Number and percentage of articles that state the sex of the human participants included in all articles (A) and percentage by journal (B). The distribution of rates of sex stated and not stated was different among journals (P < .001). C, Percentage of articles that include male-only participants, female-only participants, and male and female participants.
Percentages are shown of articles that reported the data by sex, statistically analyzed the data by sex, and included a discussion of the results by sex.
The number and percentage of male, female, and unspecified participants included in all articles (A), percentage by journal (B), and percentage in US domestic and international studies (C). Distribution of included males, females, and unspecified participants among journals and between domestic and international studies was different (P < .001). D, Percentage of male participants included by specialty. E, Percentage of female participants included by specialty. F, Percentage of unspecified participants included by specialty. Distribution of included males, females, and unspecified participants was different by specialty (P < .001).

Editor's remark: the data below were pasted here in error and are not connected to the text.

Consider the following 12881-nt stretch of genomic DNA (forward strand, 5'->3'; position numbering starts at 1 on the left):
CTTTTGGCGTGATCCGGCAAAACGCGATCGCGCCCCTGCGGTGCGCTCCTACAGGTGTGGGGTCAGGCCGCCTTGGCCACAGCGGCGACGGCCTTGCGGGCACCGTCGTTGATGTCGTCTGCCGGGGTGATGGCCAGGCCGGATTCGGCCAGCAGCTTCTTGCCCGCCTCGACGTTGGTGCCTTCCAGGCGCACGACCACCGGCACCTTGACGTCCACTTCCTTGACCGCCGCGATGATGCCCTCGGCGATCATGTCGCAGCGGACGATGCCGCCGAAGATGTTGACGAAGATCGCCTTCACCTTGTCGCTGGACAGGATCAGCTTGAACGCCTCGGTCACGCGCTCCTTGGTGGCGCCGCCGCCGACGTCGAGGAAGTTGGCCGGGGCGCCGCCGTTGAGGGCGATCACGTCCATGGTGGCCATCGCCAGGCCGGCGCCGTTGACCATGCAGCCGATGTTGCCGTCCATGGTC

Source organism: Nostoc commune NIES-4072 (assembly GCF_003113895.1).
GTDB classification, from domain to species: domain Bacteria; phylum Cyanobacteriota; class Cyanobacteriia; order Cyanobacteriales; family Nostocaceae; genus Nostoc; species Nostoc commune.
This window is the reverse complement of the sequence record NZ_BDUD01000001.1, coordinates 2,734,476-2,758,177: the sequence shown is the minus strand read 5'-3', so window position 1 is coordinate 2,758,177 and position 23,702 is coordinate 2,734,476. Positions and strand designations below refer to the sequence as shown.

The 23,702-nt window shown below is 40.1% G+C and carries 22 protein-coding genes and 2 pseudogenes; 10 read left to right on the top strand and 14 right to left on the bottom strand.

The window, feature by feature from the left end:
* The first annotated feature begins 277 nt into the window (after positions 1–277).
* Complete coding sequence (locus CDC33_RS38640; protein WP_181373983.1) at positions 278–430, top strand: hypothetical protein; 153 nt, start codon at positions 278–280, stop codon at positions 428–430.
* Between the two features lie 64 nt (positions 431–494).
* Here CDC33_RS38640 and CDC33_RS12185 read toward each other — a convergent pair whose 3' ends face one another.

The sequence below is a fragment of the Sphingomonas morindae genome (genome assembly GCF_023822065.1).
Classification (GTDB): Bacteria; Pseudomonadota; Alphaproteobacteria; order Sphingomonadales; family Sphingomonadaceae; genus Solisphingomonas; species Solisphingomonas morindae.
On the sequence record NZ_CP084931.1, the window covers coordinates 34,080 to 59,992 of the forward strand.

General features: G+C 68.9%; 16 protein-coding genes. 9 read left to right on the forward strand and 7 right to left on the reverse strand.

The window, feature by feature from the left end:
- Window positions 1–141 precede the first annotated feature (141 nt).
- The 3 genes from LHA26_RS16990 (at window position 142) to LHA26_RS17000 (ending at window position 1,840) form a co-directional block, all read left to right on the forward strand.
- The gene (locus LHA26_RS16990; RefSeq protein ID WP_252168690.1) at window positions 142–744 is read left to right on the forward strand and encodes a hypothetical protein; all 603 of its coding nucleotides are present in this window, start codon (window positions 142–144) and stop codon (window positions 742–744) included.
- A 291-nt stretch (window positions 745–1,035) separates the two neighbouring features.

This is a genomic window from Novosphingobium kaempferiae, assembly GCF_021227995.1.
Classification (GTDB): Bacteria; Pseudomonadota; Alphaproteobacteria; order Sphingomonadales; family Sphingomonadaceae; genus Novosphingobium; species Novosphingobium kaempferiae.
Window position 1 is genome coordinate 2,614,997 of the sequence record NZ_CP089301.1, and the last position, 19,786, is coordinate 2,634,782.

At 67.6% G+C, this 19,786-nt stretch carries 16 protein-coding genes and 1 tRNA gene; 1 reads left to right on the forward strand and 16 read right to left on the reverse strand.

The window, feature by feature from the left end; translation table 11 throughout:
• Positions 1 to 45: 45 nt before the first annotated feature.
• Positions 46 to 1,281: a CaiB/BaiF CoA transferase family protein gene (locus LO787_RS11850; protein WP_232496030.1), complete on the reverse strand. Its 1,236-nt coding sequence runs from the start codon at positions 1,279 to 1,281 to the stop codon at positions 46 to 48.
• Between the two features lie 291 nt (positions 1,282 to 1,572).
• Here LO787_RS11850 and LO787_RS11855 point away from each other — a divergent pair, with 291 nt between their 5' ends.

Amount of sex matching in all articles (A) and by specialty (B). There is a statistically significant difference in distribution of 50% or greater matching among all specialties (P < .001).
eTable. Sex-based data reporting, analysis, and discussion by specialty; from least to greatest
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Mansukhani NA, Yoon DY, Teter KA, et al. Determining If Sex Bias Exists in Human Surgical Clinical Research. JAMA Surg. 2016;151(11):1022–1030. doi:10.1001/jamasurg.2016.2032
Does sex bias exist in human surgical clinical research?
In this bibliometric analysis of research articles published in 5 surgical journals, male and female participants are not included in equal numbers, and data are often not reported or analyzed using sex as an independent variable in human surgical clinical research.
Sex bias exists in human surgical clinical research, and this disparity must be addressed to improve individualized evidence-based medicine.
Sex is a variable that is poorly controlled for in clinical research.
To determine if sex bias exists in human surgical clinical research, to determine if data are reported and analyzed using sex as an independent variable, and to identify specialties in which the greatest and least sex biases exist.